Q: When a medical writer has produced a research paper he or she is sometimes listed as having provided “editorial support”. What does editorial support mean in this context?

    A: It’s a rather vague term isn’t it? It may mean that I have drafted an article and, apart from changes made by the authors, the published paper is basically what I wrote. Or it could mean that I re-read the final document and did a careful line editing. It can mean many things. And sometimes you will see three or four people credited with having provided editorial assistance.


    Q: So talk me through the process of how a typical paper might get written: Who do you liaise with? How many steps are there in producing the paper? And what happens in each stage?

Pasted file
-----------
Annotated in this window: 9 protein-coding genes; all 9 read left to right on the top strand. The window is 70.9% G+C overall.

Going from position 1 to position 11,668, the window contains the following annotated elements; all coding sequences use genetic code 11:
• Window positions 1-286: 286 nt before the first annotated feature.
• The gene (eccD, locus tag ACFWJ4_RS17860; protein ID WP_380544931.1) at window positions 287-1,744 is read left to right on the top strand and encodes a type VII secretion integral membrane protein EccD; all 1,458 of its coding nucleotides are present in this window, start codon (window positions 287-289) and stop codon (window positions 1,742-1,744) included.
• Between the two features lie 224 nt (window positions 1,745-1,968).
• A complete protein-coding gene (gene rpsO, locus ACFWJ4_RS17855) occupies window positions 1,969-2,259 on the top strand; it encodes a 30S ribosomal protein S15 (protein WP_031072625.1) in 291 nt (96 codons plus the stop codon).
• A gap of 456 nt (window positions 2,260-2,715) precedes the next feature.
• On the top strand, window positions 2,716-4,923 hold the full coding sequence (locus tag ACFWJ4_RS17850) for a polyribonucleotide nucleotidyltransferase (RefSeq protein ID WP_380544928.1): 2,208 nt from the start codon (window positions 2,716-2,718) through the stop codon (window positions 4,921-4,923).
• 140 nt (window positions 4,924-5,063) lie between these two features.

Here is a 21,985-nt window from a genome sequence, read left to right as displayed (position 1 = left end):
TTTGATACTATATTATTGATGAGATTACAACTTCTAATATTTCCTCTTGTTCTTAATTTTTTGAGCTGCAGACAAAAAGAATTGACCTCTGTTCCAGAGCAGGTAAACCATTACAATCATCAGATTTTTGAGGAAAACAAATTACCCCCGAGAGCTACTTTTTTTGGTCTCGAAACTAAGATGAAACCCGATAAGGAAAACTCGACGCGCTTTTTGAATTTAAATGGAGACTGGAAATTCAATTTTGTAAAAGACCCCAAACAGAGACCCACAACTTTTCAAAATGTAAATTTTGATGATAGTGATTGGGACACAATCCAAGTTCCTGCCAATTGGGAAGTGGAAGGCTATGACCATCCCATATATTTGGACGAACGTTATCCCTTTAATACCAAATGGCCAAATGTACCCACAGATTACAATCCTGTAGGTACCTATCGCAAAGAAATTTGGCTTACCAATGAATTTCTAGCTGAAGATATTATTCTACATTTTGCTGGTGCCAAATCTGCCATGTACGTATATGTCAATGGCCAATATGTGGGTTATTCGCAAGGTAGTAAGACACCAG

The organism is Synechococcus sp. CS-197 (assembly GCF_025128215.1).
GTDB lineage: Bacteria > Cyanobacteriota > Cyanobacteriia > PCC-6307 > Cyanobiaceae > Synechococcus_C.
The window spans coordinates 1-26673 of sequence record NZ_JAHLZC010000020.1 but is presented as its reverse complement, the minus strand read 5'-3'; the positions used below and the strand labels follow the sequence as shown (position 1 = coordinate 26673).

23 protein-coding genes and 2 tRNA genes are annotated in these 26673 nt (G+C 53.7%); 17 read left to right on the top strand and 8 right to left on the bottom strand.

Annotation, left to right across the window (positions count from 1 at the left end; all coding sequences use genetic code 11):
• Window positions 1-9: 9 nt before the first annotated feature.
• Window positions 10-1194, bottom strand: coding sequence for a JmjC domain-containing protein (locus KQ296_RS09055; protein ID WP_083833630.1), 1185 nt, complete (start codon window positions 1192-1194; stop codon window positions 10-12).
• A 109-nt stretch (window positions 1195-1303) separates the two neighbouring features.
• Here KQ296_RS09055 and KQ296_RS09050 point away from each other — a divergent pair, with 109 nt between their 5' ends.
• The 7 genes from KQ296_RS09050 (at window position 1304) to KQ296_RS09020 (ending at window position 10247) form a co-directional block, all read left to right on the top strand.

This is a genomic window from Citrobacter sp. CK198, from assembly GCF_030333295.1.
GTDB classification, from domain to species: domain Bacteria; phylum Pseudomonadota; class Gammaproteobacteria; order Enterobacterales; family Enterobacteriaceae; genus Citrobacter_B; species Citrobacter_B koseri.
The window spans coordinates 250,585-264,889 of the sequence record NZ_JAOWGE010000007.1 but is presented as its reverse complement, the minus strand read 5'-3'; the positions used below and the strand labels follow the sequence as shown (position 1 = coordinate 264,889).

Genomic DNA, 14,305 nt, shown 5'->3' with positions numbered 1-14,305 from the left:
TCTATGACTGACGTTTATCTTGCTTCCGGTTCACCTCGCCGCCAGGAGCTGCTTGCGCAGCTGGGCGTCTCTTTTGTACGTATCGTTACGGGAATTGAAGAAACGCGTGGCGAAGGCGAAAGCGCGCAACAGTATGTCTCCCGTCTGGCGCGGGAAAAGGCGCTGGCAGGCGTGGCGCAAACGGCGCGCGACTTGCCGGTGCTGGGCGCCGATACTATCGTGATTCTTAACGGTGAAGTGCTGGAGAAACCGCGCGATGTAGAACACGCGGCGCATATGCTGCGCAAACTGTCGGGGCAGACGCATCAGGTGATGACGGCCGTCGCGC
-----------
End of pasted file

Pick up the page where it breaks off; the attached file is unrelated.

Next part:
A: It depends on how it is run. I might speak with the authors first, or I might review the background literature first. But generally I start by getting some input. Usually there is a study report or something I can look at. Ideally, I will get on the phone with the authors once I am familiar enough with the literature to be able to say: “Do you want to do this? Would it work this way?” Or I might say, “Well, there is also this part of the trial. What do you think of that?” And so on.

    I find that some scientists have a very clear idea of what they want to discuss. With others it will be more a case of pulling it out of them. But I think I am pretty good at asking the right questions.

    After that, I will put together the bare bones of an outline with rough suggestions of things that might be covered. And, lacking specific input, I will generally leave the introduction open, because that is for the authors to write. I am not the expert so far as the actual research is concerned.